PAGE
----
There are two major types of digital video services available today, a la carte offerings like iTunes Store that offer movies and TV shows for purchases and rentals, and video streaming services like Netflix. Interestingly, only Amazon offers a truly viable alternative in both markets, and this week the online retailing giant announced an improvement to its selections in both areas.

According to Amazon, the company now offers over 100,000 movies and TV shows for purchase or rent via its Instant Video service, over 15,000 of which are available in HD. And it provides over 9,000 movies and TV shows for streaming; best of all, subscribers to the company's Amazon Prime service get this streaming functionality for free.

Like Netflix, Amazon Instant Video--which again offers video rentals and purchases as well as streaming--is available via numerous set-top boxes and other digital devices, including PCs, Macs, and over 300 televisions, Blu-Ray players, and set-top boxes.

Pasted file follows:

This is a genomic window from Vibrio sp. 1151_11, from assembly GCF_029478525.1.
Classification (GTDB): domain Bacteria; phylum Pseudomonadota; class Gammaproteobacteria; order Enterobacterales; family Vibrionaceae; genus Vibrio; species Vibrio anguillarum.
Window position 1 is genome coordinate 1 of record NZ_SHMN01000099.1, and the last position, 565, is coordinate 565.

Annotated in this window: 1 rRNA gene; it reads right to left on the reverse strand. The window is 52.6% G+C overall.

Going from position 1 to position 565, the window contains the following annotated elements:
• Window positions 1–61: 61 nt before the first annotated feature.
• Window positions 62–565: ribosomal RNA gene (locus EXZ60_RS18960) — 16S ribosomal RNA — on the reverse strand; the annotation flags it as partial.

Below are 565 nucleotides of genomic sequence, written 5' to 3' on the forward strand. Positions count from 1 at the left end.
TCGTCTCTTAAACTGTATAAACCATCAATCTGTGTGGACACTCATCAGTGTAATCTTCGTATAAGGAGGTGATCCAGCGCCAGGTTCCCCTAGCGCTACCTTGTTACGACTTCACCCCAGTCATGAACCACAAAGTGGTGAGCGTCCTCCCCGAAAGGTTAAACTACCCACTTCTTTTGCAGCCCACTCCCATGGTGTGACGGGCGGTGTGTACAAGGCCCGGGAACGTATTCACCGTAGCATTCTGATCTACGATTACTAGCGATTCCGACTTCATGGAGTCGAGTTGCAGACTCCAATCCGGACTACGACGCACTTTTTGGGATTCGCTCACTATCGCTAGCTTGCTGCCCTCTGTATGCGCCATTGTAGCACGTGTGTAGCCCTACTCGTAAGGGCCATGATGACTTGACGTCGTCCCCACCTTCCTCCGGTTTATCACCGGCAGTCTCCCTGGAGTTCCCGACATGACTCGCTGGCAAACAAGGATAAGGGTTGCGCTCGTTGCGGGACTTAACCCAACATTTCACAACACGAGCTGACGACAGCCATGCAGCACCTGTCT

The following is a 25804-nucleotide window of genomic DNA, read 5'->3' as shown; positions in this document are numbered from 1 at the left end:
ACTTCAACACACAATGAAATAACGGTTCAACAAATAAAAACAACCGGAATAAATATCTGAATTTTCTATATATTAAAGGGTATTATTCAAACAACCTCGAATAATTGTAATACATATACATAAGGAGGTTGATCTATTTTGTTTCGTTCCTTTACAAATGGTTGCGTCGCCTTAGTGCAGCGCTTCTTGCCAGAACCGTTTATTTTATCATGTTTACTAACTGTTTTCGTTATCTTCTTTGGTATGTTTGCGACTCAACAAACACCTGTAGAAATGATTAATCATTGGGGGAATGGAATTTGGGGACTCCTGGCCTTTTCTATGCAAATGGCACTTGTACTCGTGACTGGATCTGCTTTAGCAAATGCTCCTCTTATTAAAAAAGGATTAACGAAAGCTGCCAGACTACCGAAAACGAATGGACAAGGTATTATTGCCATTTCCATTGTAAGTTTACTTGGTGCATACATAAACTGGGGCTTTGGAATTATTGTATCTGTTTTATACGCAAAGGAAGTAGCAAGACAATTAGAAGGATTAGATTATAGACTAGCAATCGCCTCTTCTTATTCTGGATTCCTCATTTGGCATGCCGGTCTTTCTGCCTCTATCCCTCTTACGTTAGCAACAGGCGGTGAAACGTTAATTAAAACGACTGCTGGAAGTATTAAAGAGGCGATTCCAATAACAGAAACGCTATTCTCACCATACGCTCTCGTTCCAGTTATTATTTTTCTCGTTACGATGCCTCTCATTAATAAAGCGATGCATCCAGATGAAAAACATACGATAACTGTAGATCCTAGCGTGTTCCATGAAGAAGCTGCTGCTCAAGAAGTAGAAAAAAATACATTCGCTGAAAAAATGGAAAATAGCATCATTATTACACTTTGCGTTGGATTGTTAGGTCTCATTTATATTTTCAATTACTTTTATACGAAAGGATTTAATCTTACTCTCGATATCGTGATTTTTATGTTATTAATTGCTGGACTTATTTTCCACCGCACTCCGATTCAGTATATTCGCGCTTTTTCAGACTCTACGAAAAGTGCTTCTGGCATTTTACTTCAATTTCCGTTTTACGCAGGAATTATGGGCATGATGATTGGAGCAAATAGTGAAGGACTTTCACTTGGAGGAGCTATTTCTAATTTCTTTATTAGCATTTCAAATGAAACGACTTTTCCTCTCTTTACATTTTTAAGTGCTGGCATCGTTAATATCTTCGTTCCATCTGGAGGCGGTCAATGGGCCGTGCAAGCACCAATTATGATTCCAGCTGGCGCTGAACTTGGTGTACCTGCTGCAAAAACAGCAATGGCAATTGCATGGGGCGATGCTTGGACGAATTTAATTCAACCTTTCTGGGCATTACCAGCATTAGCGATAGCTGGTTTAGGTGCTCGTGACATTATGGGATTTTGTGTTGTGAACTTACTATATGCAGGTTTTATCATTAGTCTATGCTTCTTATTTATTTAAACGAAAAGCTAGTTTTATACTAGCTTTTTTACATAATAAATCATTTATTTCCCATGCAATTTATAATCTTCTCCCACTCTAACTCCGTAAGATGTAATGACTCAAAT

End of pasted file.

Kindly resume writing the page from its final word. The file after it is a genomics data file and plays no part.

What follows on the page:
Why is this important? While the market for a la carte video appears to be up for grabs--Apple's iTunes competes with similar services but also with cable companies' On Demand functionality--the suddenly lucrative streaming video market has only one major player right now. That's Netflix, thanks largely to the decline of Hulu Plus, which has turned into a low-rent, TV show rerun service. So Amazon sees a chance to unseat Netflix, which of course recently angered subscribers with a pretty serious price hike.

As a subscriber to Amazon Prime, I like that Amazon's Instant Video streaming service is free. But the selection is still pretty lousy compared to Netflix. I expect that to change over time. For now, however, I'd just recommend keeping an eye on Amazon to see how this improves. And yes, if you're already paying for Amazon Prime, by all means check out the free streaming service. But it's not time to replace Netflix. Not yet.